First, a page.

According to President Obama, the allegedly record-breaking deportation numbers released this week by ICE Director John Morton are "a little deceptive." I agree. They give the impression that this administration is enforcing the law more than, say, the previous administration. But other ICE numbers suggest that immigration enforcement is declining, not increasing.
Speaking about the year-end deportation figures to a group of Hispanic reporters in late September, the President said:
The statistics are actually a little deceptive because what we've been doing is, with the stronger border enforcement, we've been apprehending folks at the borders and sending them back. That is counted as a deportation, even though they may have only been held for a day or 48 hours, sent back – that's counted as a deportation.
This book-cooking was reported last year too. As the president said, one way that DHS pumps its numbers is to count those caught at the border and returned quickly. I don't have a problem with that, if these aliens are actually processed as a removal, and as long as the agency provides a breakdown of the numbers so that anyone can see the various types of enforcement that are being counted. But DHS and ICE public affairs personnel do not make that available; nor do they provide any breakdown of how the aliens were identified (e.g. Secure Communities vs. worksite – oh wait, I forgot, there are no more worksite operations), or which type of removal tool was used, i.e. expedited removal, voluntary departure or return, stipulated removal, etc. (See my colleague W.D. Reasoner's "Deportation Basics: How Immigration Enforcement Works (or Doesn’t) in Real Life".)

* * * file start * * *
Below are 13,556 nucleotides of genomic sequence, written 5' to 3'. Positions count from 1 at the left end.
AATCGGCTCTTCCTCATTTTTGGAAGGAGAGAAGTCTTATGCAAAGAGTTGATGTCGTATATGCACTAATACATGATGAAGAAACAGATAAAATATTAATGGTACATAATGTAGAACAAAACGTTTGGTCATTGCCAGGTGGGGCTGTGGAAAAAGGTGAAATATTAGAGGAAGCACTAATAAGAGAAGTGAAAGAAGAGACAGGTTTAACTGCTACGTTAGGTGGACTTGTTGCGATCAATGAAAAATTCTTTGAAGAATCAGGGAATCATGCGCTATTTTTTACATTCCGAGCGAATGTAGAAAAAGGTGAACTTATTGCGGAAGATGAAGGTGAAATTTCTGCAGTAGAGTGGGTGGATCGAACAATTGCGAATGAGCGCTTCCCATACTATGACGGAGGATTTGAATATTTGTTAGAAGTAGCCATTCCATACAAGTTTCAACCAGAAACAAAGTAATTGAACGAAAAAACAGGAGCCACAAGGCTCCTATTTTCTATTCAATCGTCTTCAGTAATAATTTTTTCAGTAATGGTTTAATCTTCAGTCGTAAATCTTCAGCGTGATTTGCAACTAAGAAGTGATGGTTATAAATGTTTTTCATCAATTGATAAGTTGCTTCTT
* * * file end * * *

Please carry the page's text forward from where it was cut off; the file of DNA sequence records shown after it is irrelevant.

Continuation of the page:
What I do have a problem with is the implication from Morton that this very modest increase in removals is somehow the result of tough enforcement in the interior of the country, or that ICE is making "progress".
Statistics on ICE arrests tell a different story. According to the annual report from the Office of Immigration Statistics, ICE is arresting far fewer people in the interior than ever before. The latest statistics shows that in 2010, ICE located fewer than half the number of deportable aliens in 2010 than they did in 2006 (517,000, down from 1.2 million).
Arrest numbers also have been dropping for quite some time. In 2006, the combined efforts of the Investigations and the Detention and Removal divisions resulted in 117,000 alien arrests, which dropped to 68,000 in 2008 and down to 54,000 in 2010. This is "progress" only if you are not in favor of immigration law enforcement. Not only has ICE shifted its focus nearly exclusively to removing illegal aliens who commit other crimes, it has reduced the overall level of enforcement within the country, where the 11 million illegal aliens are living and working and affecting the well-being of American communities.
For more on how ICE is doing less with more, watch members of the House Immigration Policy and Enforcement Sub-committee grill John Morton at an oversight hearing on October 13, 2010.